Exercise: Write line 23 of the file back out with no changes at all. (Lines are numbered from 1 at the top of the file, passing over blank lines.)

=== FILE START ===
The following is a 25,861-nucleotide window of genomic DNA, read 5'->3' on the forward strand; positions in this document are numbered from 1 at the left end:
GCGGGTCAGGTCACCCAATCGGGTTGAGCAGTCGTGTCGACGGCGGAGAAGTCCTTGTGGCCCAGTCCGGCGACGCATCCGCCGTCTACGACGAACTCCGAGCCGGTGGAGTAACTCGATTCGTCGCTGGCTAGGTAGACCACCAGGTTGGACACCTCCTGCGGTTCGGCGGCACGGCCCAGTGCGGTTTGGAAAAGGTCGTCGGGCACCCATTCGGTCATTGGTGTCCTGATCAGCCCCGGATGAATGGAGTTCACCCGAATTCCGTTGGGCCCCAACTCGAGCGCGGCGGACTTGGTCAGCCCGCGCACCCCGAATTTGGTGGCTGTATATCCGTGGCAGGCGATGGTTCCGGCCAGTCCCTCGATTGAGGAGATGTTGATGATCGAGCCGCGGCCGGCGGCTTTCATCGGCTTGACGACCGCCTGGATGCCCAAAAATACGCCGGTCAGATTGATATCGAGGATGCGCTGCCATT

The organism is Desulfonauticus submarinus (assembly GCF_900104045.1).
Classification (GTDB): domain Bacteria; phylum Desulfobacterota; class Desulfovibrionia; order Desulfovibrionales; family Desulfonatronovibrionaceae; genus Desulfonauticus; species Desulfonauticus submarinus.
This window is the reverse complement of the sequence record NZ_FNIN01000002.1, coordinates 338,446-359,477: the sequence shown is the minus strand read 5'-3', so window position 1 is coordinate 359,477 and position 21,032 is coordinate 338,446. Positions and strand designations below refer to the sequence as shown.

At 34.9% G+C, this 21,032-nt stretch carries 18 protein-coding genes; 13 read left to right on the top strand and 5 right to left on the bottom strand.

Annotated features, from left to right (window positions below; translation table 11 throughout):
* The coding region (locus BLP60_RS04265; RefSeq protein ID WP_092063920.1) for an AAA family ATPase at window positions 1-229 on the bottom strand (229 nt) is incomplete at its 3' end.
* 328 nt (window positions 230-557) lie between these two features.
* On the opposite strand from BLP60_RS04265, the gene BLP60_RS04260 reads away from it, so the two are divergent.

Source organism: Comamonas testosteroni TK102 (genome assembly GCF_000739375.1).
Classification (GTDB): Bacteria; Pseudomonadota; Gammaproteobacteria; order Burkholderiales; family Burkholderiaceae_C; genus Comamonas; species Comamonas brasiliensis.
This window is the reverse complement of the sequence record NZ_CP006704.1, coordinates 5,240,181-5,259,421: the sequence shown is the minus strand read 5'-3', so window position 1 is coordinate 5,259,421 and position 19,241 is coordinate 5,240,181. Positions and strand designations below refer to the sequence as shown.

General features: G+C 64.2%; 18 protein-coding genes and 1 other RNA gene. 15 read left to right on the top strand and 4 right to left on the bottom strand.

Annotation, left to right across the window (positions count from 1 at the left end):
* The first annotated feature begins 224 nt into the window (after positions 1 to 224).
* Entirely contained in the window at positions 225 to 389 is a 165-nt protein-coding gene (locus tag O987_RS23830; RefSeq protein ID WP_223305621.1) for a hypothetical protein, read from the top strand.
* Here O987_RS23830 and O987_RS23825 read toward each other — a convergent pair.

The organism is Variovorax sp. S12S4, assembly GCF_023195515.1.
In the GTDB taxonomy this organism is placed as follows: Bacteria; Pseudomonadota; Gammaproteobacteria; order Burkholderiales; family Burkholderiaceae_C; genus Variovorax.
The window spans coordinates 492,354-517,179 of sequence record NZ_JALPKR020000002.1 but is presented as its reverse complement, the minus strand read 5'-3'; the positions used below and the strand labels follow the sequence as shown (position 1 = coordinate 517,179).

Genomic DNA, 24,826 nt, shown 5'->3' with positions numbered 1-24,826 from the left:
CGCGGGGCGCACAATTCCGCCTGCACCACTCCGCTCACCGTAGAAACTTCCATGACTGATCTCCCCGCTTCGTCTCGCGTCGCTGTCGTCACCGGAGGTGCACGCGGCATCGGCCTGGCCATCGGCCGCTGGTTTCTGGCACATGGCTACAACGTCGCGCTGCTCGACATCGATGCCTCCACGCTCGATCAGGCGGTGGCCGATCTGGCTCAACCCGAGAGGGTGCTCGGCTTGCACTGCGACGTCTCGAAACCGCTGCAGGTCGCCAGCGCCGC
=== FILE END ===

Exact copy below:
CGCGGGGCGCACAATTCCGCCTGCACCACTCCGCTCACCGTAGAAACTTCCATGACTGATCTCCCCGCTTCGTCTCGCGTCGCTGTCGTCACCGGAGGTGCACGCGGCATCGGCCTGGCCATCGGCCGCTGGTTTCTGGCACATGGCTACAACGTCGCGCTGCTCGACATCGATGCCTCCACGCTCGATCAGGCGGTGGCCGATCTGGCTCAACCCGAGAGGGTGCTCGGCTTGCACTGCGACGTCTCGAAACCGCTGCAGGTCGCCAGCGCCGC